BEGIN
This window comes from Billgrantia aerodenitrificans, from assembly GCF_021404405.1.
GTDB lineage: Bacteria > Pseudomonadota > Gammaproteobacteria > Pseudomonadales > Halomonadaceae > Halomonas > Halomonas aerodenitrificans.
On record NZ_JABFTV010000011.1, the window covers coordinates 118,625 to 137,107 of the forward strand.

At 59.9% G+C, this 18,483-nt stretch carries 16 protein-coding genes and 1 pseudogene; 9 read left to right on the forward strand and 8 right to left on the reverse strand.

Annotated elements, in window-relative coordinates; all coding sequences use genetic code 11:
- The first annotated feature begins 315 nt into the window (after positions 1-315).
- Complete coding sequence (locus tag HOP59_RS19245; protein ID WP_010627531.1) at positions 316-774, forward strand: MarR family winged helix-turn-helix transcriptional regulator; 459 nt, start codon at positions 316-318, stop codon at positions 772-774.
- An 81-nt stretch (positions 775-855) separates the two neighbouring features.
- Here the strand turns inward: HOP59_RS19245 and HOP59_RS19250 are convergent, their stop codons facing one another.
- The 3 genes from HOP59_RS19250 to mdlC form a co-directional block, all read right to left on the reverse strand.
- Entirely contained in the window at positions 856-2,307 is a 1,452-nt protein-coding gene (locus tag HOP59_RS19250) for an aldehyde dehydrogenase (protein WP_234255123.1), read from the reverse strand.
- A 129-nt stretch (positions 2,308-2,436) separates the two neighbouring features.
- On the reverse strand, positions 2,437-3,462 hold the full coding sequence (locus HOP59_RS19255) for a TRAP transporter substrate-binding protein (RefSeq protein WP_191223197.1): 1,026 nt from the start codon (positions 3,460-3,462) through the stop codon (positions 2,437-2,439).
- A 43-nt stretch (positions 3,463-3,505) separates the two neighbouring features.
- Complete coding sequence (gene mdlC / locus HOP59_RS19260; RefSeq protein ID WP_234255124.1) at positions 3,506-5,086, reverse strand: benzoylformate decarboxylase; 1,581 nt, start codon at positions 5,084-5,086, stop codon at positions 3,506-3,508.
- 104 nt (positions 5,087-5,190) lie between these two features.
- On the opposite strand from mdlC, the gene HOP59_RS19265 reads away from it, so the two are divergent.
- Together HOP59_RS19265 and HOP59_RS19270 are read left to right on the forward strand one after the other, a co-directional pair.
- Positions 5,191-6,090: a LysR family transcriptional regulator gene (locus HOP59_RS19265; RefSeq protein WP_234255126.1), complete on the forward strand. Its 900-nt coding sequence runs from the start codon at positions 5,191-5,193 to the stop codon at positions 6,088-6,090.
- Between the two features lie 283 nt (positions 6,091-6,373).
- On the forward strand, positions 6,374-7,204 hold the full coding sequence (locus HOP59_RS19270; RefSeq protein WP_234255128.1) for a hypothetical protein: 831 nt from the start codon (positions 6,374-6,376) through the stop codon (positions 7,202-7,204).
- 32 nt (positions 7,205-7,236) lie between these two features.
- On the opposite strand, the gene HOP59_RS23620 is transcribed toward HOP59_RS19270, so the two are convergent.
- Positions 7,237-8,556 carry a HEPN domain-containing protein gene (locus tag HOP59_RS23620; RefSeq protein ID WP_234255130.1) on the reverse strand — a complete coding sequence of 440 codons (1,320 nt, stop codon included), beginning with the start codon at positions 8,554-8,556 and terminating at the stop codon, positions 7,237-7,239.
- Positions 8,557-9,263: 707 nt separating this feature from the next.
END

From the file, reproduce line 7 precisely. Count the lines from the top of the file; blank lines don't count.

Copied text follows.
- Complete coding sequence (locus tag HOP59_RS19245; protein ID WP_010627531.1) at positions 316-774, forward strand: MarR family winged helix-turn-helix transcriptional regulator; 459 nt, start codon at positions 316-318, stop codon at positions 772-774.